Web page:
General Fiction posted January 22, 2023

Not yet exceptional. When the exceptional rating is reached this is highlighted
Short story of about 800 words

The Hotel Piano Player

by CrystieCookie999

     That August evening Tom felt like playing every song he had ever learned on the piano, from as far back as he could remember for his entire twenty-three years of age. He even tried a new song published just that year in 1880, called "We Sat Beneath the Maple on the Hill," by a leading black songwriter named Gussie Davis. A traveling salesman from Ohio, where Gussie had started publishing his music, had presented the song to Tom.

     It was a warm night in Kirwin, Wyoming, and the three story, wooden hotel building where he was paid to play was only a quarter-full of people who wanted to be inside, drinking or playing cards. Tom played with his shirt sleeves rolled up and occasionally sipped cold well water from a glass beer mug, as he continued to play for hours. A tin cup was on top of his upright Fischer piano to hold tips. No one was making any particular requests of Tom, although tips were about the same as any other night. As the night wore on, the bar area emptied out, until only Tom and the bartender, Ivan, were left.

     "I am heading home to the wife, Tom," Ivan called over, as Tom finished a song. "Will you turn the last kerosene lamp down before you leave?"

     "Sure, I will, Ivan," Tom nodded, as he ran his hand through his curly, blonde hair, noticing the stubble on his cheeks. Tom reminded himself he was due for a shave the next day at Samuel's, the barber next door.

     Ivan untied his bar apron and folded it, then put it away under the counter. The last thing Ivan did was turn down the kerosene on the two tall, glass lamps at either end of the bar, then exited, leaving Tom behind, all alone. Tom continued to play the piano, sounding out the notes of a flute melody he had heard the day before in the woods while riding past the Shoshone region of Kirwin. As Tom repeated the notes of the melody he had heard, played by a Shoshone musician, he looked up to see dark eyes in the window pane to the left of the piano. He thought it was a Mexican or Shoshone girl, and the look in her eyes seemed startled, so he smiled at her through the glass panes.

     Outside the hotel, the fourteen-year-old Shoshone girl named Lomasi stepped furtively, like a doe. She wore white moccasins, hand-stitched from soft deerhide and embroidered in tiny, blue beads, to mask any hint of sound from her footsteps. Because it was twilight, she stayed behind large trees but felt brave enough to approach the large window of the white man's hotel. Someone was playing the piano, and the melody she heard sounded so familiar, that Lomasi sidled cautiously closer, leaning toward the glass to listen.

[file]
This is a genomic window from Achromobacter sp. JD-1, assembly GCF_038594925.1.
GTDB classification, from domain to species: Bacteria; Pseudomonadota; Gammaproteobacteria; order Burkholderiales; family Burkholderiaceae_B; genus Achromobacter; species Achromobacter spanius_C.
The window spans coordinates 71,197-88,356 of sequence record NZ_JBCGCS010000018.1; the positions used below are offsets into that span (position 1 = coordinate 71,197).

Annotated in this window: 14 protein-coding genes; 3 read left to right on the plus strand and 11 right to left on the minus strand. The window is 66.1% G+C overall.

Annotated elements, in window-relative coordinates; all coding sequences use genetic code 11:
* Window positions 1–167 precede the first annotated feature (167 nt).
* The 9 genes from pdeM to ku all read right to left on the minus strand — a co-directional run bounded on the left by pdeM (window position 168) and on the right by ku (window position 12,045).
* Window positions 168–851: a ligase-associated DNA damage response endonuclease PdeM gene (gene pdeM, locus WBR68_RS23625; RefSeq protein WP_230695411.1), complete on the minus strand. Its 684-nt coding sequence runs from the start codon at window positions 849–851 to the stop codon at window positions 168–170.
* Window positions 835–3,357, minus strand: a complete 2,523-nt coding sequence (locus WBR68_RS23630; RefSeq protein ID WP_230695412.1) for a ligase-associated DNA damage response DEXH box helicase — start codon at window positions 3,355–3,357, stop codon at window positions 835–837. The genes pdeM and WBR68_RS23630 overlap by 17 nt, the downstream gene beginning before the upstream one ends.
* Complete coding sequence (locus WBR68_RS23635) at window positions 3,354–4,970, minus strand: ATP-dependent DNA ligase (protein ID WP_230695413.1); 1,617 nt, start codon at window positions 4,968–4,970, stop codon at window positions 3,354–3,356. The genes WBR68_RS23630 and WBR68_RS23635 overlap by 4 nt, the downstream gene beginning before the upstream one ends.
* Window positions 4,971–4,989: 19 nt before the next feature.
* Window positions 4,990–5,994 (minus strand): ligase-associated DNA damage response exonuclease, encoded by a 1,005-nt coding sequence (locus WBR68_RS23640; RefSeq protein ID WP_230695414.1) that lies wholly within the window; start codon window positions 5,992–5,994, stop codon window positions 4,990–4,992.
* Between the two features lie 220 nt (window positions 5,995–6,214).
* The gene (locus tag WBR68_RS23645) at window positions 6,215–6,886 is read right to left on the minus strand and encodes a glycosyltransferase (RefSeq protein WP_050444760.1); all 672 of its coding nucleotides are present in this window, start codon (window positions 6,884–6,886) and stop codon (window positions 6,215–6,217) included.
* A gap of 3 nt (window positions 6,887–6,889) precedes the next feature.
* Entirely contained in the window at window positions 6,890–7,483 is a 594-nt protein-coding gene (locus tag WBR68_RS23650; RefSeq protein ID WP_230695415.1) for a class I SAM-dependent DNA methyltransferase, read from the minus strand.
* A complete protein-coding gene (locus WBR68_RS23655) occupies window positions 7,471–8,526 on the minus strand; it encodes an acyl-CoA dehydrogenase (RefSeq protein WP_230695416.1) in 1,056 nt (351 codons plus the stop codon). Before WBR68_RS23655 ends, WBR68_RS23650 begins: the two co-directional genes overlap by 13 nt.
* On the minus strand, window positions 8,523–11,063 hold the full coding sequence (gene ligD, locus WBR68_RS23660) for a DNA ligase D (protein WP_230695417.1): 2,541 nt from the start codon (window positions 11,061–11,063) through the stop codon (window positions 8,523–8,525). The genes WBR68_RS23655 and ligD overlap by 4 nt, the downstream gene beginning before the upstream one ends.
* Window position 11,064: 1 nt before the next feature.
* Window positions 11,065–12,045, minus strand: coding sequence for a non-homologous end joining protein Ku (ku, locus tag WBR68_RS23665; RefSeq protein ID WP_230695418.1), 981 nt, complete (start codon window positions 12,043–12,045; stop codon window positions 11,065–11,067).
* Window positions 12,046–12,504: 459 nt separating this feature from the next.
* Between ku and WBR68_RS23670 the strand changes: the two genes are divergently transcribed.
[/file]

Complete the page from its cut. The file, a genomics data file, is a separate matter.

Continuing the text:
Lomasi suddenly realized that the melody she heard was her own, which she had learned from her huttsi since the time she was very young. In fact, her willow flute was carried around her neck, suspended by a long, rawhide string. The eyes of the young man startled her a second time, but as a Shoshone, she did her best to betray no emotion. The young white man grinned at her, which took her by surprise. She was not sure what to think, about how a white man was playing her song, on something that was not a Shoshone flute. He suddenly started playing another song, which sounded jumbled and jaunty to her. It was not like Shoshone music, so she turned away from the window and slipped behind the hotel into the tall, summer grass to head back home. She gripped her flute tightly as she quickly made her route homeward.

     Tom continued to play, but he did not glimpse the girl's dark eyes again. He decided to end the evening by playing a song he had heard a couple of times in Cheyenne, when Governor Hoyt hosted a dinner he had once attended with the hotel owner. Then he stood, lowered the piano lid, and unrolled his shirt sleeves. He dumped his tips out and slipped the coins into his pocket, turned down the kerosene lamp near the door frame, and headed down the street to the boarding house where he lived. He thought he heard the sound of the fluted melody once more as he walked. But as he listened, he decided it was a songbird, perhaps a chickadee, that had happened to stay up late. Perhaps he would dream of the girl's dark eyes tonight, or perhaps a new melody would come to him early in the morning. He would just have to wait and see.


Alone Writing Contest contest entry


Lomasi is of Native American origin, a girl's name that means a pretty flower. Source:

Huttsi=paternal grandmother, source:

Thanks to Susan F. M. T. for a super photo of a black-capped chickadee.
Pays one point and 2 member cents.

Artwork by Susan F. M. T. at

Save to Bookcase Promote This Share or Bookmark
Print It View Reviews

You need to login or register to write reviews. It's quick! We only ask four questions to new members.

© Copyright 2023. CrystieCookie999 All rights reserved.
CrystieCookie999 has granted, its affiliates and its syndicates non-exclusive rights to display this work.